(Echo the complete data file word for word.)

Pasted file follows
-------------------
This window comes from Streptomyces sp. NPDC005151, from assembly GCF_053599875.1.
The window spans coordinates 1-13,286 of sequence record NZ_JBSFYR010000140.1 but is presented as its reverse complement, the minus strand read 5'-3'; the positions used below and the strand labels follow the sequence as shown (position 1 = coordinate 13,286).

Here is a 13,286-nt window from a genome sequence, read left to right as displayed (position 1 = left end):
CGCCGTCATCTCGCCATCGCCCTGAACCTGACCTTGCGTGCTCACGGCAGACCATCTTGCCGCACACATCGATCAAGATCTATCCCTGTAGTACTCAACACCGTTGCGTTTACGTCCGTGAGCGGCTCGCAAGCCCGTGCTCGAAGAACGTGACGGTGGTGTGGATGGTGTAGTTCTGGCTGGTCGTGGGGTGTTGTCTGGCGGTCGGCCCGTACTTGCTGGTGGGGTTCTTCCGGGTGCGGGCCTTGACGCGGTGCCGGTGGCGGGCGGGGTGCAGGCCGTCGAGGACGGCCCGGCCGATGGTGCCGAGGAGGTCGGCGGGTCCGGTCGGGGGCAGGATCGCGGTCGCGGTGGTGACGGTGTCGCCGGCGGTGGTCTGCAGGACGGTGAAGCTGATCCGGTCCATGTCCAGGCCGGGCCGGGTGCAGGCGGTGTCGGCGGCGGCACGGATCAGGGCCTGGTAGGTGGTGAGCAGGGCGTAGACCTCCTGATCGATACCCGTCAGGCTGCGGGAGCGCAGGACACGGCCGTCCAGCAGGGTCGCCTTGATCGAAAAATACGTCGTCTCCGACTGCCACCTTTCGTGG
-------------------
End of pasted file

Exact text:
This window comes from Streptomyces sp. NPDC005151, from assembly GCF_053599875.1.
The window spans coordinates 1-13,286 of sequence record NZ_JBSFYR010000140.1 but is presented as its reverse complement, the minus strand read 5'-3'; the positions used below and the strand labels follow the sequence as shown (position 1 = coordinate 13,286).

Here is a 13,286-nt window from a genome sequence, read left to right as displayed (position 1 = left end):
CGCCGTCATCTCGCCATCGCCCTGAACCTGACCTTGCGTGCTCACGGCAGACCATCTTGCCGCACACATCGATCAAGATCTATCCCTGTAGTACTCAACACCGTTGCGTTTACGTCCGTGAGCGGCTCGCAAGCCCGTGCTCGAAGAACGTGACGGTGGTGTGGATGGTGTAGTTCTGGCTGGTCGTGGGGTGTTGTCTGGCGGTCGGCCCGTACTTGCTGGTGGGGTTCTTCCGGGTGCGGGCCTTGACGCGGTGCCGGTGGCGGGCGGGGTGCAGGCCGTCGAGGACGGCCCGGCCGATGGTGCCGAGGAGGTCGGCGGGTCCGGTCGGGGGCAGGATCGCGGTCGCGGTGGTGACGGTGTCGCCGGCGGTGGTCTGCAGGACGGTGAAGCTGATCCGGTCCATGTCCAGGCCGGGCCGGGTGCAGGCGGTGTCGGCGGCGGCACGGATCAGGGCCTGGTAGGTGGTGAGCAGGGCGTAGACCTCCTGATCGATACCCGTCAGGCTGCGGGAGCGCAGGACACGGCCGTCCAGCAGGGTCGCCTTGATCGAAAAATACGTCGTCTCCGACTGCCACCTTTCGTGG